In addition, as plaintiff notes, the California Supreme Court in Burgess v. Cahill (1945) 26 Cal.2d 320, 158 P.2d 393 concluded that the employer/employee relationship, along with the fact the employer gave exclusive possession and permission for the use of the vehicle to its employee without restrictions on its use and without effort to check mileage or consumption of gas “or otherwise supervise or limit the use of the car,” supported an inference the vehicle was being driven with the permission of the employer. (Id. at p. 324, 158 P.2d 393.)
The case of Reed v. Cortez (1948) 88 Cal.App.2d 416, 198 P.2d 911 (Reed ), cited by plaintiffs in support of their proposed instruction, involved an employer/employee relationship. The employee had driven the employer's car to a dance on a weekend where he became intoxicated and later was involved in a vehicle accident when he was driving home. (Id. at p. 418, 198 P.2d 911.) Noting the law was settled that an inference of permission arises by virtue of the employer/employee relationship (Blank, supra, 20 Cal.2d at p. 460, 126 P.2d 868), the court in Reed reasoned the jury could have rejected the employer's contrary evidence. (Reed, supra, at pp. 420-421, 198 P.2d 911.) The court concluded the issue was one of fact for the jury and substantial evidence supported the jury's finding. (Id. at p. 421, 198 P.2d 911.) We agree the court in Reed made no mention of the employer monitoring or supervising the employee. Such case supported other portions of plaintiffs' proposed instruction.
After reviewing the case law supporting the use of the factor and finding no case stating an employer's failure to monitor or supervise the use of its vehicles is not a relevant factor, we conclude the third factor stated in plaintiffs' proposed instruction was a correct statement of the law. Having so concluded, we need not address the issue of prejudice or the propriety of using the juror's declaration to show prejudice.
Sufficiency of the Evidence to Support the Jury's Finding of Permissive Use
We turn now to the question of whether substantial evidence supports the jury's finding Roseville Toyota, by words or conduct, gave permission to Lewis to use the vehicle at the time of the accident. We conclude it does.
In reviewing the sufficiency of the evidence, “ ‘the power of an appellate court begins and ends with the determination as to whether there is any substantial evidence contradicted or uncontradicted which will support the finding of fact.’ [Citations.]” (Foreman & Clark Corp. v. Fallon (1971) 3 Cal.3d 875, 881, 92 Cal.Rptr. 162, 479 P.2d 362, original italics.) “[A]ll conflicts must be resolved in favor of the respondent, and all legitimate and reasonable inferences indulged in to uphold the verdict if possible.” (Crawford v. Southern Pacific Co. (1935) 3 Cal.2d 427, 429, 45 P.2d 183; see Hasson v. Ford Motor Co. (1982) 32 Cal.3d 388, 398, 185 Cal.Rptr. 654, 650 P.2d 1171; Elkinton, supra, 173 Cal.App.2d 338, 343, 343 P.2d 396.) A reviewing court will not reweigh the evidence. (Scott v. Pacific Gas & Electric Co. (1995) 11 Cal.4th 454, 465, 46 Cal.Rptr.2d 427, 904 P.2d 834.)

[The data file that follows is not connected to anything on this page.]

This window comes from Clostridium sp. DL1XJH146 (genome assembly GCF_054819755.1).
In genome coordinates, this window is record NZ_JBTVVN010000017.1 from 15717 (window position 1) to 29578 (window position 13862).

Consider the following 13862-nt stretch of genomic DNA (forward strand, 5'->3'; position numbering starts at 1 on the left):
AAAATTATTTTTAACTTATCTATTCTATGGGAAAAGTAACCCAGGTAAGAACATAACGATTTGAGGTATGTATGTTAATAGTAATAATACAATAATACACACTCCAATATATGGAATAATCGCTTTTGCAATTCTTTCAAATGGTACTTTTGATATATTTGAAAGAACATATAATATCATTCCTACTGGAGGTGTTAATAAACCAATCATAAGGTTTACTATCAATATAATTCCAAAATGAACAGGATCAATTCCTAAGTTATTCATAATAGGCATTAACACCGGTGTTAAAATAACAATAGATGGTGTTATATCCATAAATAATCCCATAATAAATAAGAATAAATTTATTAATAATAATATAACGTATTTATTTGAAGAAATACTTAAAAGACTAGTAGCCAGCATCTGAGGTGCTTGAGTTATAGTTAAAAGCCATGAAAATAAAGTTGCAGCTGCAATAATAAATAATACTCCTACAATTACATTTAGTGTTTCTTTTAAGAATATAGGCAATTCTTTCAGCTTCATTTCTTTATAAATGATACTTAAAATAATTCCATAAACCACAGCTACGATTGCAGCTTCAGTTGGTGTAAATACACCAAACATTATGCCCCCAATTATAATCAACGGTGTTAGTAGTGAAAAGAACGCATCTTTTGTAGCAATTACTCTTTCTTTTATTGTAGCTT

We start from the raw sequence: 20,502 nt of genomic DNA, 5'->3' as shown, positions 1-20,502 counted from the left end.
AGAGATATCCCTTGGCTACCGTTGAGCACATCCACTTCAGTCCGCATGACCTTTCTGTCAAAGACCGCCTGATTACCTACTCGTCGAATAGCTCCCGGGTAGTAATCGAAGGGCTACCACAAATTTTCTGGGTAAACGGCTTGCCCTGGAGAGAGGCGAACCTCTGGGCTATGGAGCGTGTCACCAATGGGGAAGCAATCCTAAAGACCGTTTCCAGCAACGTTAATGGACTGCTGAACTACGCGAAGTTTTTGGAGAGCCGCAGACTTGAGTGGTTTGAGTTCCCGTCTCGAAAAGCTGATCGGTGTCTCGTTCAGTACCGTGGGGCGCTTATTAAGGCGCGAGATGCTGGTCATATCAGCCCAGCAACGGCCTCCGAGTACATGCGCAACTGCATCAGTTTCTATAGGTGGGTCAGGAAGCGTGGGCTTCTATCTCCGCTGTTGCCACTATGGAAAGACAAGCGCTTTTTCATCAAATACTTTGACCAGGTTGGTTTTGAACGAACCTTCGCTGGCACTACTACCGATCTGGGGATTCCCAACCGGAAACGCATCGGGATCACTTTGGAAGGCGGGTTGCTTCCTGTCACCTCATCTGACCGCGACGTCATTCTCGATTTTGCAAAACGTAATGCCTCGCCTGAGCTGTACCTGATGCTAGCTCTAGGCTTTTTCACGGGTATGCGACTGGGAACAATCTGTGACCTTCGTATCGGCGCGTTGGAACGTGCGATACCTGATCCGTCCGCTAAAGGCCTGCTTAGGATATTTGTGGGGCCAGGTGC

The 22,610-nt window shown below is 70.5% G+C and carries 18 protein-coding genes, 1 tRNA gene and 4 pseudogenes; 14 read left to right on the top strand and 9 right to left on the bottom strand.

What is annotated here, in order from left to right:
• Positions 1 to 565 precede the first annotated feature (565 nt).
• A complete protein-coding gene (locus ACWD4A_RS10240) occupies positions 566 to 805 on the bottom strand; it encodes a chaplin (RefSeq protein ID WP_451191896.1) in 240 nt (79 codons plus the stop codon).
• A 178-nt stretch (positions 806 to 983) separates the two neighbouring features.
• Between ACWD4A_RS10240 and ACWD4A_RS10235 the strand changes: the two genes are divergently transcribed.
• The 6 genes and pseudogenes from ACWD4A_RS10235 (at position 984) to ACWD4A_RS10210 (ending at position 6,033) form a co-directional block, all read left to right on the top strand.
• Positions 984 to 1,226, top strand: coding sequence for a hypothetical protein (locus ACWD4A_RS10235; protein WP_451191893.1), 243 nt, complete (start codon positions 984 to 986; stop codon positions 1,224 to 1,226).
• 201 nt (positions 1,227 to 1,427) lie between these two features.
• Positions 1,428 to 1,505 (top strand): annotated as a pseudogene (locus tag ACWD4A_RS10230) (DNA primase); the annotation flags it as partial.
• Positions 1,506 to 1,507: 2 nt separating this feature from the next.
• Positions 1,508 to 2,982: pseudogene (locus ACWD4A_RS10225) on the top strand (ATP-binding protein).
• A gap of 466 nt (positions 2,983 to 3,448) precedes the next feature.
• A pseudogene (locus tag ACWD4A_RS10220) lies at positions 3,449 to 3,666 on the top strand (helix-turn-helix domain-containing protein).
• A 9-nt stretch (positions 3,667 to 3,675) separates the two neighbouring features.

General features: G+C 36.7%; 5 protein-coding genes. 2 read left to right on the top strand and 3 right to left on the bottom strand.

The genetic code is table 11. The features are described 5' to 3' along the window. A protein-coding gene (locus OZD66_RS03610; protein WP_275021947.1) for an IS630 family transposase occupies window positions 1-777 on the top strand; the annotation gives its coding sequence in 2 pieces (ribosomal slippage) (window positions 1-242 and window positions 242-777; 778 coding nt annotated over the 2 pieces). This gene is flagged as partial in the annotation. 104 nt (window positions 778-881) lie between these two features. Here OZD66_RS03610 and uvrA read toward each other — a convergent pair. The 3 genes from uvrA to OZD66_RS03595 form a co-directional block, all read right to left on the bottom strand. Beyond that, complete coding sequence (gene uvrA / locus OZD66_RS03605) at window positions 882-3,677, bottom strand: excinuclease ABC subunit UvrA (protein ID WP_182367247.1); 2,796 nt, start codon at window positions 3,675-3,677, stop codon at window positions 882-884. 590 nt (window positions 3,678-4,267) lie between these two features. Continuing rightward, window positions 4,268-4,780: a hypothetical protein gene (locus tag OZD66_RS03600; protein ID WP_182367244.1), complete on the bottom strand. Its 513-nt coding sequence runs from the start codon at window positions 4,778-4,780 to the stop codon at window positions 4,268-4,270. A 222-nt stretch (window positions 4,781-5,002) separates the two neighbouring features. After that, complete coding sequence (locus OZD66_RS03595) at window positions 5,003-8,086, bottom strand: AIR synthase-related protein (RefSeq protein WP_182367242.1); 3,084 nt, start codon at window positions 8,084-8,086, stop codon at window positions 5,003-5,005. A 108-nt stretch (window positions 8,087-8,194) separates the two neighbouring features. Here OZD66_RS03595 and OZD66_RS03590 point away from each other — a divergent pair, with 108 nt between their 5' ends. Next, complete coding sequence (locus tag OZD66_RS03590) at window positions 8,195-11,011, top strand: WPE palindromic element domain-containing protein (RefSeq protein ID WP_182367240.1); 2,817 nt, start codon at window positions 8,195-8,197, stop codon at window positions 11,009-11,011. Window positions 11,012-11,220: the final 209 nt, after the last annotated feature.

“The ‘permissive use’ envisioned by [section 17150] as a prerequisite for imposing liability on the vehicle owner has been considered to be that use expressly or impliedly within the scope of permission as to time, place and purpose, as granted by the owner.” (Hartford Acci. & Indem. Co. v. Abdullah (1979) 94 Cal.App.3d 81, 88, 156 Cal.Rptr. 254.) “The existence of the requisite permission ․ is to be determined by the trier of fact based on all the circumstances and inferences reasonably to be drawn therefrom.” (Fremont Co. Ins. Co. v. Hartnett (1993) 19 Cal.App.4th 669, 674, 23 Cal.Rptr.2d 567; accord, Peterson v. Grieger, Inc. (1961) 57 Cal.2d 43, 51, 17 Cal.Rptr. 828, 367 P.2d 420.) While the question of permission cannot be left to speculation or assumptions (Marquez v. Enterprise Rent-A-Car (1997) 53 Cal.App.4th 319, 322, 61 Cal.Rptr.2d 557), “[w]here the trier of fact has drawn an inference of implied permission from conflicting evidence, and such inference is reasonable and supported by substantial evidence, the appellate court may not interfere with the trier's factual conclusion of permissive use. [Citation.]” (Fremont Co. Ins. Co. v. Hartnett, supra, at pp. 674-675, 23 Cal.Rptr.2d 567.) “The trier of fact, as the exclusive judge of the credibility of witnesses, is not required to believe the owner's denial of having given permission, if there is other evidence warranting the inference of permission.” (Id. at p. 675, 23 Cal.Rptr.2d 567.)
Viewing the facts in favor of the judgment, as we must, we assume the jury believed the testimony of Lewis that Campbell told him it was okay to use a Roseville Toyota car for his personal errand during his lunch break as long as he brought the car back. Although there was no evidence Campbell had actual authority to give this express permission to Lewis to use the car, there is sufficient evidence of Campbell's ostensible authority to give such permission.